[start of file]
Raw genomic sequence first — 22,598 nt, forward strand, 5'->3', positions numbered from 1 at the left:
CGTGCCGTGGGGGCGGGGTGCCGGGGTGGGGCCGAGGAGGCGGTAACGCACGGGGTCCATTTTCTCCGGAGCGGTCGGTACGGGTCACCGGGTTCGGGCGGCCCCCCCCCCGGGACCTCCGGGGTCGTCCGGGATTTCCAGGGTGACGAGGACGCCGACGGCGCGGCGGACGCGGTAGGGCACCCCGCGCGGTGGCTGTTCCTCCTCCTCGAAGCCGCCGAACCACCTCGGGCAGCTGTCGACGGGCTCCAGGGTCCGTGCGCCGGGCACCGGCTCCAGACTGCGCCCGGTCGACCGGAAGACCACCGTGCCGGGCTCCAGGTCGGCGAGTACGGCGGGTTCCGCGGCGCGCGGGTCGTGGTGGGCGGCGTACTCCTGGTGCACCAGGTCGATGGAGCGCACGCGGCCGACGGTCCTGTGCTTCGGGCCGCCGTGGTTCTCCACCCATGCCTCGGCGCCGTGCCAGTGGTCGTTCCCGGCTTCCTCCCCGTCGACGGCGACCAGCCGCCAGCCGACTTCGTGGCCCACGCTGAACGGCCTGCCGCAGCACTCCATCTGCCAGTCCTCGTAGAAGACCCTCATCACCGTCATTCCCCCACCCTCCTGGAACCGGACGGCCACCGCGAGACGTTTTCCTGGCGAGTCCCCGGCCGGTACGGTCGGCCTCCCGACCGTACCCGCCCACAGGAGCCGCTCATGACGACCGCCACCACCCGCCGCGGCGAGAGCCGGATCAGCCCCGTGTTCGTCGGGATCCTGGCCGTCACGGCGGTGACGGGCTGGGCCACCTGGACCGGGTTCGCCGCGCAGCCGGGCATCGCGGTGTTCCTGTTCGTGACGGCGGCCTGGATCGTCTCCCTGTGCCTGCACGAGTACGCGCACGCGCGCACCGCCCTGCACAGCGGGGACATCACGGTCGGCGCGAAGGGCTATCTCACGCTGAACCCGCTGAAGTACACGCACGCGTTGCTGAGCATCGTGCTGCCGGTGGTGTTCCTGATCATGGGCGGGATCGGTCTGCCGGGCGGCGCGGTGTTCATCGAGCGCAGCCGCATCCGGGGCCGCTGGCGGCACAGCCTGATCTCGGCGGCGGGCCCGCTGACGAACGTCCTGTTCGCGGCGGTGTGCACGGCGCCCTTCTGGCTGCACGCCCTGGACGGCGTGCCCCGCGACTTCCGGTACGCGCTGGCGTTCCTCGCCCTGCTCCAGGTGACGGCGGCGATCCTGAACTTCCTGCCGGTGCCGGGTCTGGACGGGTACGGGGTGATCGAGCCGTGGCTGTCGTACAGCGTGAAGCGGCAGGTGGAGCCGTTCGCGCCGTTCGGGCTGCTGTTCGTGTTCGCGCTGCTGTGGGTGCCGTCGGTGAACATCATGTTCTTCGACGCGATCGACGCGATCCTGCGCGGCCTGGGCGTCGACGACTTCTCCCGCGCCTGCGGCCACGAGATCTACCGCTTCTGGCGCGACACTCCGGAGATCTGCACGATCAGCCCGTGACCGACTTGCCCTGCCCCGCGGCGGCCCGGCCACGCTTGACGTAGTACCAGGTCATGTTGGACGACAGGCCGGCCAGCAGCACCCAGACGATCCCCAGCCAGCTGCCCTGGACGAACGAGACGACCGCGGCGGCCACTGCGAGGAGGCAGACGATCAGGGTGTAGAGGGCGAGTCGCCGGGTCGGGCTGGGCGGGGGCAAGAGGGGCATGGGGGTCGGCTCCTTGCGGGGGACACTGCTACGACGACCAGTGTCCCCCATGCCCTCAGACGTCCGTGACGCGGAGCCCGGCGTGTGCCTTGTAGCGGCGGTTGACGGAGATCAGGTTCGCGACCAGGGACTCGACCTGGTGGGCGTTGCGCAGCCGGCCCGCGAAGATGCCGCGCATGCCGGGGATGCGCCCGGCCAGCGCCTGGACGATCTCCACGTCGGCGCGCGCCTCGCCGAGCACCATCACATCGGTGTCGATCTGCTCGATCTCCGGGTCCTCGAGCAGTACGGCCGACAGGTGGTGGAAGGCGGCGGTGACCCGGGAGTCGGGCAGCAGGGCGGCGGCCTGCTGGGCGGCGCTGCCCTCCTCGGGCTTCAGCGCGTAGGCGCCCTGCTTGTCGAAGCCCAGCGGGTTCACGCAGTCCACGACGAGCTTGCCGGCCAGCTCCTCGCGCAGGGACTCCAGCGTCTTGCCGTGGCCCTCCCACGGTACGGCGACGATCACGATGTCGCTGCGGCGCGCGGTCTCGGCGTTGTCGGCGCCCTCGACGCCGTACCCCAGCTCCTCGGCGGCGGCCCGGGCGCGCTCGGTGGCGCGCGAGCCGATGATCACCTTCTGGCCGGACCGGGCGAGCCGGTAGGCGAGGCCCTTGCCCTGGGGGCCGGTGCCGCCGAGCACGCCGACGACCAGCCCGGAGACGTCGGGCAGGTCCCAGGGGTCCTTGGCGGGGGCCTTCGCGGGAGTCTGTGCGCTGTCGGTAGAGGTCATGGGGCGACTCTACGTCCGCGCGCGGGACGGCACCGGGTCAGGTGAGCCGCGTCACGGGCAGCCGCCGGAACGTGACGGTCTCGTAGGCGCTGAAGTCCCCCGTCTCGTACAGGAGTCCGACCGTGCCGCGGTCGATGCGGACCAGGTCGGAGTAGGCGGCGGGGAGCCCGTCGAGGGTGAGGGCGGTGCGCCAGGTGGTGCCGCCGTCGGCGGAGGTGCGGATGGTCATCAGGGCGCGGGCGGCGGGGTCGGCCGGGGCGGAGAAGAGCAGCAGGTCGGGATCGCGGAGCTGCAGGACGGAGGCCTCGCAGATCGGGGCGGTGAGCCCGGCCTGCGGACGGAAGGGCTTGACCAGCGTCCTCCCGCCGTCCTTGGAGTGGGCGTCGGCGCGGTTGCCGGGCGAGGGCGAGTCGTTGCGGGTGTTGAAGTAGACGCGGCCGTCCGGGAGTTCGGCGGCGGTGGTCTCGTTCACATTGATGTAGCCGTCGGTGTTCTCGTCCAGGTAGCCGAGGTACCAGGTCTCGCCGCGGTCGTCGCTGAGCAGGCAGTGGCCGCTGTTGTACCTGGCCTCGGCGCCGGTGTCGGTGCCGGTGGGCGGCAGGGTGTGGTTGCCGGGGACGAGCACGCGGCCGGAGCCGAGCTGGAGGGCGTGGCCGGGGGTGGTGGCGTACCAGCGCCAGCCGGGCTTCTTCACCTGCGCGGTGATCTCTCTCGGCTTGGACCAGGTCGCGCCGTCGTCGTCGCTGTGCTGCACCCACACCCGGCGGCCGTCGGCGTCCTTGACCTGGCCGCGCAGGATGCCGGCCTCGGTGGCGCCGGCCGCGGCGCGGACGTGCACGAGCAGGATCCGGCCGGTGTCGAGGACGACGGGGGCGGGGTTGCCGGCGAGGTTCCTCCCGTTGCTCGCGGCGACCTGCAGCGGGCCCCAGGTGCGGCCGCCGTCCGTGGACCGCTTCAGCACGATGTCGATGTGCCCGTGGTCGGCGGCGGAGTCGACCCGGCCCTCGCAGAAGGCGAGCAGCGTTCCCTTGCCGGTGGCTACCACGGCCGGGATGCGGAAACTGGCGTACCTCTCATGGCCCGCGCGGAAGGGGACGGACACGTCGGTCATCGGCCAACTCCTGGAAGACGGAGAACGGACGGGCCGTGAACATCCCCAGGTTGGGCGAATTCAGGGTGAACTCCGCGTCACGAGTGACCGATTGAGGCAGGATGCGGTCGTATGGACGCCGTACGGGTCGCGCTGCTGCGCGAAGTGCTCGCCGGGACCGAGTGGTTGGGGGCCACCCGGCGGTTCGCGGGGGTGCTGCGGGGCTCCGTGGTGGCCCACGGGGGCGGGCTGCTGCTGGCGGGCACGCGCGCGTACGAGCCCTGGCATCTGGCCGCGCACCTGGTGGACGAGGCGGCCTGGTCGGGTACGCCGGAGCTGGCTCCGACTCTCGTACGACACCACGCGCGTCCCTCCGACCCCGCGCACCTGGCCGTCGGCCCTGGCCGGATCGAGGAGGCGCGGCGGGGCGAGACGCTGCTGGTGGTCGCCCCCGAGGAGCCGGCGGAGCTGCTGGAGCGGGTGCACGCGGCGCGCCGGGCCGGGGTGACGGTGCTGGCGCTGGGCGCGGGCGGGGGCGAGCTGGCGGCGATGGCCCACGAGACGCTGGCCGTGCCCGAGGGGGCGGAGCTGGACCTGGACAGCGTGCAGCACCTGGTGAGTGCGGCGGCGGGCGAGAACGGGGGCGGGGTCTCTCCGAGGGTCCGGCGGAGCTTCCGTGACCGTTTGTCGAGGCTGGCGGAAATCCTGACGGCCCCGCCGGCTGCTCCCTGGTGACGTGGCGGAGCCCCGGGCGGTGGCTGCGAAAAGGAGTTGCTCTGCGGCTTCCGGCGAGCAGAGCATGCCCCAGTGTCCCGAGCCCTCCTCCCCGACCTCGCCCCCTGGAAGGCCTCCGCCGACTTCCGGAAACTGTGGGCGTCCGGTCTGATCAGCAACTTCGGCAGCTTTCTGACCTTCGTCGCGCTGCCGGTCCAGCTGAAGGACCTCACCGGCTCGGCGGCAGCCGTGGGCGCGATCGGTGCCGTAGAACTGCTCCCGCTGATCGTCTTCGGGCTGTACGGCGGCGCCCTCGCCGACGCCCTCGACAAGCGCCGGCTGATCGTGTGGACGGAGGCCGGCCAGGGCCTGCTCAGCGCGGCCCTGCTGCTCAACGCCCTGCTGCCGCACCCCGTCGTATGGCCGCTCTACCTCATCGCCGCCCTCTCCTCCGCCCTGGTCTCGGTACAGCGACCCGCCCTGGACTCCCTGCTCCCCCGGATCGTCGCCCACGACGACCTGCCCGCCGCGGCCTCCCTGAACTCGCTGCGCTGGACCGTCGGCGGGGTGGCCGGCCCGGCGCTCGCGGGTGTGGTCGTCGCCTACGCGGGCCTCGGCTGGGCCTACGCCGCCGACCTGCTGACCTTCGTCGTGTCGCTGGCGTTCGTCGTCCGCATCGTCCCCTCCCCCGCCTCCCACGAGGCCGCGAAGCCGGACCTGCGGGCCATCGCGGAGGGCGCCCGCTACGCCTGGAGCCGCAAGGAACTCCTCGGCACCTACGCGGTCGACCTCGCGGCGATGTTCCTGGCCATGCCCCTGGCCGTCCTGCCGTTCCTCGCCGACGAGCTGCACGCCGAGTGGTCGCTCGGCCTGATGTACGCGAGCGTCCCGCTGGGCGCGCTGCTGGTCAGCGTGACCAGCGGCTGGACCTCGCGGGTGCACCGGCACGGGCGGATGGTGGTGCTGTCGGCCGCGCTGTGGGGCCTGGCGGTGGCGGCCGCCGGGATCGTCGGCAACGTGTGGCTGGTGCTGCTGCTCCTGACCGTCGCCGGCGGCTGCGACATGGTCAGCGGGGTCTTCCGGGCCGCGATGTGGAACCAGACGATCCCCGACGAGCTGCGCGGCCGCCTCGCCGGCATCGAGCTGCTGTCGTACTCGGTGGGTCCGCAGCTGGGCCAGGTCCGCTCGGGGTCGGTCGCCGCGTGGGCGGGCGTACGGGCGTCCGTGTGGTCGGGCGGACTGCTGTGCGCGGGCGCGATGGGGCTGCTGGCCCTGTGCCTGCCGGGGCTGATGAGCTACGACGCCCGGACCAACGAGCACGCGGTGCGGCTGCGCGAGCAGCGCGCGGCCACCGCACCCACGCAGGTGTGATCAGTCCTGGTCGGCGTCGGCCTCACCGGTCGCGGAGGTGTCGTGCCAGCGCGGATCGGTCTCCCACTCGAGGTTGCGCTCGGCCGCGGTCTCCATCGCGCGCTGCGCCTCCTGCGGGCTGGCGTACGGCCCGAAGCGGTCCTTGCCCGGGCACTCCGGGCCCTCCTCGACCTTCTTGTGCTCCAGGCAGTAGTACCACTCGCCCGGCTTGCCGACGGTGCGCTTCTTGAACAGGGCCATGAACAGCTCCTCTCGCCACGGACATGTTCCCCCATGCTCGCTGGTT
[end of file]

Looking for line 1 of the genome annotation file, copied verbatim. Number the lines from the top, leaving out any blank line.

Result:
Raw genomic sequence first — 22,598 nt, forward strand, 5'->3', positions numbered from 1 at the left: